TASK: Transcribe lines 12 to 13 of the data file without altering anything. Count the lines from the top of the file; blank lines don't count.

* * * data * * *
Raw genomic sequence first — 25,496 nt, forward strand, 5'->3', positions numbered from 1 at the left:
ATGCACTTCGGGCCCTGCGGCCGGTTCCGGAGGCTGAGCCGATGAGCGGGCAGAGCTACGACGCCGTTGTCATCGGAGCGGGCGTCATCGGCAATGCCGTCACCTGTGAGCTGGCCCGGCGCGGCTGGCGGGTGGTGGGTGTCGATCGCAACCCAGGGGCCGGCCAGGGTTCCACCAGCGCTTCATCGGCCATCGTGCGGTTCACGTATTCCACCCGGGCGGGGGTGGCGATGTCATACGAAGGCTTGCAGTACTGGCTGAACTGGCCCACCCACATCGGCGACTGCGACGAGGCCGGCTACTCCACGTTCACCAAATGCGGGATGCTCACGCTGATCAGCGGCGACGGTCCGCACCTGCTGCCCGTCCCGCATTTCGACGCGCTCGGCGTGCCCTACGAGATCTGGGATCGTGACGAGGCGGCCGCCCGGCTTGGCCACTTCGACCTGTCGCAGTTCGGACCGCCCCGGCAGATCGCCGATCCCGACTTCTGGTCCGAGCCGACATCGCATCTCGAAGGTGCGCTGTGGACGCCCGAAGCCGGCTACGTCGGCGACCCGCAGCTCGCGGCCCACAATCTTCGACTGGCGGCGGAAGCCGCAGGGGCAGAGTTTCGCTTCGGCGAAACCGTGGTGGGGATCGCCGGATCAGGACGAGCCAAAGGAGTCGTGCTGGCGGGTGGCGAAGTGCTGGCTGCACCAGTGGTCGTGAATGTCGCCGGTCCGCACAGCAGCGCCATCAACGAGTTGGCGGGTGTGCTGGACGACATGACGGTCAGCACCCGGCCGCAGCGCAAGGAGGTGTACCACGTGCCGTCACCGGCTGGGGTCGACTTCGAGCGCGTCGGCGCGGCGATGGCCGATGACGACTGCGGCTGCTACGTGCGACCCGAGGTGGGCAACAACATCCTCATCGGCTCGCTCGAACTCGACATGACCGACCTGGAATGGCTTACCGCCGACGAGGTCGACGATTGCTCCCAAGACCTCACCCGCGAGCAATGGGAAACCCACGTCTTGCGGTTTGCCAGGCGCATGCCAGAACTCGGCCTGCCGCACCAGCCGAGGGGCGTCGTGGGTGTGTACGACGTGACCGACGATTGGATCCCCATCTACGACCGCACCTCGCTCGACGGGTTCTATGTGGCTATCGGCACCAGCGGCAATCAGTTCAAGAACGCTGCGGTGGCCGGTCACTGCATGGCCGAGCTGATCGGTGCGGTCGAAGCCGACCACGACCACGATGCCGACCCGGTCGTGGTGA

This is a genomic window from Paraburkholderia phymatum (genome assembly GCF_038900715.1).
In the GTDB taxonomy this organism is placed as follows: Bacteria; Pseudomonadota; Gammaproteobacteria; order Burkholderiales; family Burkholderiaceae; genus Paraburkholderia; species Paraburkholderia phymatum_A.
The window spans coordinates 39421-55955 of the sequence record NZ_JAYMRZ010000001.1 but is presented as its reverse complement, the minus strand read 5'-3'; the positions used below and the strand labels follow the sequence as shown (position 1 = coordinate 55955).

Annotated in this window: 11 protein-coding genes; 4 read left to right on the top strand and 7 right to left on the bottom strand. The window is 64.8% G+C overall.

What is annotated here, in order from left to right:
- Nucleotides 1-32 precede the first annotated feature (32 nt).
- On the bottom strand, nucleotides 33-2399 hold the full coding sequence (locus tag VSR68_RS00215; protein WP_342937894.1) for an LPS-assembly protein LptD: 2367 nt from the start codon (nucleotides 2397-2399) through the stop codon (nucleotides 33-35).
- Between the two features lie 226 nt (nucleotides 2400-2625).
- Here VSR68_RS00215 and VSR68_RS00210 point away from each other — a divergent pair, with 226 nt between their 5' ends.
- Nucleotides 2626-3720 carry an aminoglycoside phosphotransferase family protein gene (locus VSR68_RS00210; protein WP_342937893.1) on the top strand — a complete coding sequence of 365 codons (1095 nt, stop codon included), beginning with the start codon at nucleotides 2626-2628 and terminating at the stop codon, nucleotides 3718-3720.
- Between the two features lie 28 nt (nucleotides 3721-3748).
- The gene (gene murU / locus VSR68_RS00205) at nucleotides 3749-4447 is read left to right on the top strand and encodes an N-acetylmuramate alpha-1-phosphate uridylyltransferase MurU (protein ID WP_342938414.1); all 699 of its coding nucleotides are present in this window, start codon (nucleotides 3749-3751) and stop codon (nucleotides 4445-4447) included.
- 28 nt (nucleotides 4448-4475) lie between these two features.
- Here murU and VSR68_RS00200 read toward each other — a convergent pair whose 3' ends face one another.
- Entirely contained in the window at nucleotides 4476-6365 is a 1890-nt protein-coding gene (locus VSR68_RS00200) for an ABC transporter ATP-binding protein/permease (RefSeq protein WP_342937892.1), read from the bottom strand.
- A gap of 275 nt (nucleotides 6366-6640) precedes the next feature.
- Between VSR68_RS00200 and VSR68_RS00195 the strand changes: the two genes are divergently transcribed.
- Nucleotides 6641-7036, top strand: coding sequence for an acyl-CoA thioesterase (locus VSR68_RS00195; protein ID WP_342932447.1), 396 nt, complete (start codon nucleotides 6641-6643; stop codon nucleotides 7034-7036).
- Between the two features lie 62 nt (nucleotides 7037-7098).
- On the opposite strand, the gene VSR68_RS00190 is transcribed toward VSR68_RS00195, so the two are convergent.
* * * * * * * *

- Nucleotides 2626-3720 carry an aminoglycoside phosphotransferase family protein gene (locus VSR68_RS00210; protein WP_342937893.1) on the top strand — a complete coding sequence of 365 codons (1095 nt, stop codon included), beginning with the start codon at nucleotides 2626-2628 and terminating at the stop codon, nucleotides 3718-3720.
- Between the two features lie 28 nt (nucleotides 3721-3748).